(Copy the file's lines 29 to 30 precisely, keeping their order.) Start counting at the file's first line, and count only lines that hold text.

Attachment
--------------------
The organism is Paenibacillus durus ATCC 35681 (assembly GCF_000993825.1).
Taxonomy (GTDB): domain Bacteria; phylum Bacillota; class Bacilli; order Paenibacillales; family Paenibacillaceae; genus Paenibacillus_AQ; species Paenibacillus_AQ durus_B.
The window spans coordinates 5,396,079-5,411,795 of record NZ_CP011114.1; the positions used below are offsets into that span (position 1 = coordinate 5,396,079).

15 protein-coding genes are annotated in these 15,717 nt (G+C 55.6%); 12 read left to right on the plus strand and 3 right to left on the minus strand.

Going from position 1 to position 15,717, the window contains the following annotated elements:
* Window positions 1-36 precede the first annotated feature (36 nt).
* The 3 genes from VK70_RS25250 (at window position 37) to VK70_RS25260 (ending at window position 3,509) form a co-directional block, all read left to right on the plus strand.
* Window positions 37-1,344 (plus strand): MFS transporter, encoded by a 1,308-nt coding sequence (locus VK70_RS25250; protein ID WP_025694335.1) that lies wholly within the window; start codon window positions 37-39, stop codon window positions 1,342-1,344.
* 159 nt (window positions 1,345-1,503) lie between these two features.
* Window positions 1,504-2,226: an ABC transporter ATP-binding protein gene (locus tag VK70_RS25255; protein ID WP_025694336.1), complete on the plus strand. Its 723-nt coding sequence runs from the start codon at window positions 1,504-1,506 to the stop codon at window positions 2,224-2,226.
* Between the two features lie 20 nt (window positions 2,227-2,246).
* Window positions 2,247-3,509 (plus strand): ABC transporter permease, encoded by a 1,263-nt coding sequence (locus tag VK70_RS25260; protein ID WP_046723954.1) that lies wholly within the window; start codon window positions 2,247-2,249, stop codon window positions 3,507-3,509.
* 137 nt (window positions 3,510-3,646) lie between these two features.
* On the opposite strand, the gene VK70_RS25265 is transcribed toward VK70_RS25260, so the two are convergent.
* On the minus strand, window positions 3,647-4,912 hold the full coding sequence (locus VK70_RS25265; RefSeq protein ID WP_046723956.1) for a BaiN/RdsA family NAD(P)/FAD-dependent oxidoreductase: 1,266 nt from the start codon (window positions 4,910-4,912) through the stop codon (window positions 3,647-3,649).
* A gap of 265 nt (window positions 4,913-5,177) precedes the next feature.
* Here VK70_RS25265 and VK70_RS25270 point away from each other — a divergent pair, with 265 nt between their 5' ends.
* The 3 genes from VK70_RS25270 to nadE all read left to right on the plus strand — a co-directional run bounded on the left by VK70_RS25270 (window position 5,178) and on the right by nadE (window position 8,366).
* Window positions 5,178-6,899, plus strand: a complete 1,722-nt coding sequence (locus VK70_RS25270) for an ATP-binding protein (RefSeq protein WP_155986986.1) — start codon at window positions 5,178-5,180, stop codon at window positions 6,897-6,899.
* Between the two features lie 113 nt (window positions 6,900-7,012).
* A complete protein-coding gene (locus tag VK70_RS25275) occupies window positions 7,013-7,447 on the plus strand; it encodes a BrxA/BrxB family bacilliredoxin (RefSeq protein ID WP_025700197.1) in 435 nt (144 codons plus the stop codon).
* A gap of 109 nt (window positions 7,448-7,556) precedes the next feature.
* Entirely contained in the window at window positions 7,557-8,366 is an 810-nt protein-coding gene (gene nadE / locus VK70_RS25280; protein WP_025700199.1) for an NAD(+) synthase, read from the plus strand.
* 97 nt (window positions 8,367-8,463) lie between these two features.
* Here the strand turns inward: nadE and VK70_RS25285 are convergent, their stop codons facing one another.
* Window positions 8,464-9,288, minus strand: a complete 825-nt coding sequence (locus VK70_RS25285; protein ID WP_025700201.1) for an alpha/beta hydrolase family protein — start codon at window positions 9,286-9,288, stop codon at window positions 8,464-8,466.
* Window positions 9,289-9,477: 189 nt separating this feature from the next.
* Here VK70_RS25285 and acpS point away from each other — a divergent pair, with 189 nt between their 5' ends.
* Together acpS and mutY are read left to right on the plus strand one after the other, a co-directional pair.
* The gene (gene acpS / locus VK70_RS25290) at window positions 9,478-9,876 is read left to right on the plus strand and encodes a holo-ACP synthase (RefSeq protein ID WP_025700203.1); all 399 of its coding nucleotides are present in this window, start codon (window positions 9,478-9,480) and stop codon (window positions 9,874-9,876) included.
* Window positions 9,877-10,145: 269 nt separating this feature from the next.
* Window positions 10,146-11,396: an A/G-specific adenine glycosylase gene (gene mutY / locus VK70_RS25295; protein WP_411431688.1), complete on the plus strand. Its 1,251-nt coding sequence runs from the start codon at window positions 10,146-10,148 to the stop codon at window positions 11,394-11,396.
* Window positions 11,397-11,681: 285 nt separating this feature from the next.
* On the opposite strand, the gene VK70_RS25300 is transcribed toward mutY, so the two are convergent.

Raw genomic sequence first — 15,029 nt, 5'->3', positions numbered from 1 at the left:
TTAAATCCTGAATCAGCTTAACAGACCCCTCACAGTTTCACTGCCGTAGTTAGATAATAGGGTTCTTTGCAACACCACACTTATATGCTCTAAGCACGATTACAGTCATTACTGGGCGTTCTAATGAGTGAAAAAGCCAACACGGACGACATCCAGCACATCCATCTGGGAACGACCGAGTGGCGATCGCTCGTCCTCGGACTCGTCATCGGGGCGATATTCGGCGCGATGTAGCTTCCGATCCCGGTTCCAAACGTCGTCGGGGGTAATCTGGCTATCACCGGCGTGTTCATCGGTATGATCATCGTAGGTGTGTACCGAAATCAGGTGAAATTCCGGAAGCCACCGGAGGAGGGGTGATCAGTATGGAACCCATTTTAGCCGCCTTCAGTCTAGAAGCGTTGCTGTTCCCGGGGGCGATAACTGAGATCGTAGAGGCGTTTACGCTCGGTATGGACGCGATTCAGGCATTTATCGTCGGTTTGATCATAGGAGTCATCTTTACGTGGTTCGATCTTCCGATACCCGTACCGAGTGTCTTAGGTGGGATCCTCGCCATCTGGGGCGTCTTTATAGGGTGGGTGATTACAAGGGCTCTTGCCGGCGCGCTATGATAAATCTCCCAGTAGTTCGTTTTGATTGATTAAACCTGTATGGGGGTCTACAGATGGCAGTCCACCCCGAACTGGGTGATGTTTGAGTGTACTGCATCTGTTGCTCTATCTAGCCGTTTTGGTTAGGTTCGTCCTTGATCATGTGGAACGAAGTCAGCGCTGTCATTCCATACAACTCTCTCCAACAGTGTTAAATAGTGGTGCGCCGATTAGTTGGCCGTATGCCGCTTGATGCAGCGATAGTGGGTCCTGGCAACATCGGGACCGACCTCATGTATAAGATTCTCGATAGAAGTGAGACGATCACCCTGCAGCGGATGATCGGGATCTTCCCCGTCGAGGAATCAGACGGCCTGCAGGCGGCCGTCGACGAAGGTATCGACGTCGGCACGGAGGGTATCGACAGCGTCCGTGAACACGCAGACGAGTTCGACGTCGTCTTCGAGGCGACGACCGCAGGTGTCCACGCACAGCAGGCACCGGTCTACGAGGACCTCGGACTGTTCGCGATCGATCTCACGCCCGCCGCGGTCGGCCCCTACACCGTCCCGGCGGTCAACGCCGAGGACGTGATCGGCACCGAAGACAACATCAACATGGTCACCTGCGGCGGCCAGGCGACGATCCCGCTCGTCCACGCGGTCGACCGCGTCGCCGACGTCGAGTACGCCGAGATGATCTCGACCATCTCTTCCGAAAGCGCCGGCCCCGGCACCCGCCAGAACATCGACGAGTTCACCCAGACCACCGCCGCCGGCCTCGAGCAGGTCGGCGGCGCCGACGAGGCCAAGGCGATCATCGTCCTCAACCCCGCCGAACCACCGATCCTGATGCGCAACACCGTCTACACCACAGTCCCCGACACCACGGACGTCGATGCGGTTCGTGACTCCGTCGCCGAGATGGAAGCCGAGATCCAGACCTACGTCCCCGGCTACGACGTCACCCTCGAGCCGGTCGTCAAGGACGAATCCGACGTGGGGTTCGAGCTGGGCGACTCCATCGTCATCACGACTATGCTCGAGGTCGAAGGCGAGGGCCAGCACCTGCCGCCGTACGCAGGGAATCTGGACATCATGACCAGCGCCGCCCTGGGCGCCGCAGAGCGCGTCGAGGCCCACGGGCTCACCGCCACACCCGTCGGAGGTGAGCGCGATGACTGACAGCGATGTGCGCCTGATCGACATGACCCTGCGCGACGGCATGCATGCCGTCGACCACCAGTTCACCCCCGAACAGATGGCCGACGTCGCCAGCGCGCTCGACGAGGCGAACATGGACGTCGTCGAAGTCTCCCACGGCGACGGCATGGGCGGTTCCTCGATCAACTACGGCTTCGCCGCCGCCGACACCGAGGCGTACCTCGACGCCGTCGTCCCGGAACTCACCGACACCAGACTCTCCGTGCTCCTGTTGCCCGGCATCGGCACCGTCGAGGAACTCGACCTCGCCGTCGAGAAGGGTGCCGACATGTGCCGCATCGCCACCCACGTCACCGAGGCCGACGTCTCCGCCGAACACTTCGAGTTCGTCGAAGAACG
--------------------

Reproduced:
* Together acpS and mutY are read left to right on the plus strand one after the other, a co-directional pair.
* The gene (gene acpS / locus VK70_RS25290) at window positions 9,478-9,876 is read left to right on the plus strand and encodes a holo-ACP synthase (RefSeq protein ID WP_025700203.1); all 399 of its coding nucleotides are present in this window, start codon (window positions 9,478-9,480) and stop codon (window positions 9,874-9,876) included.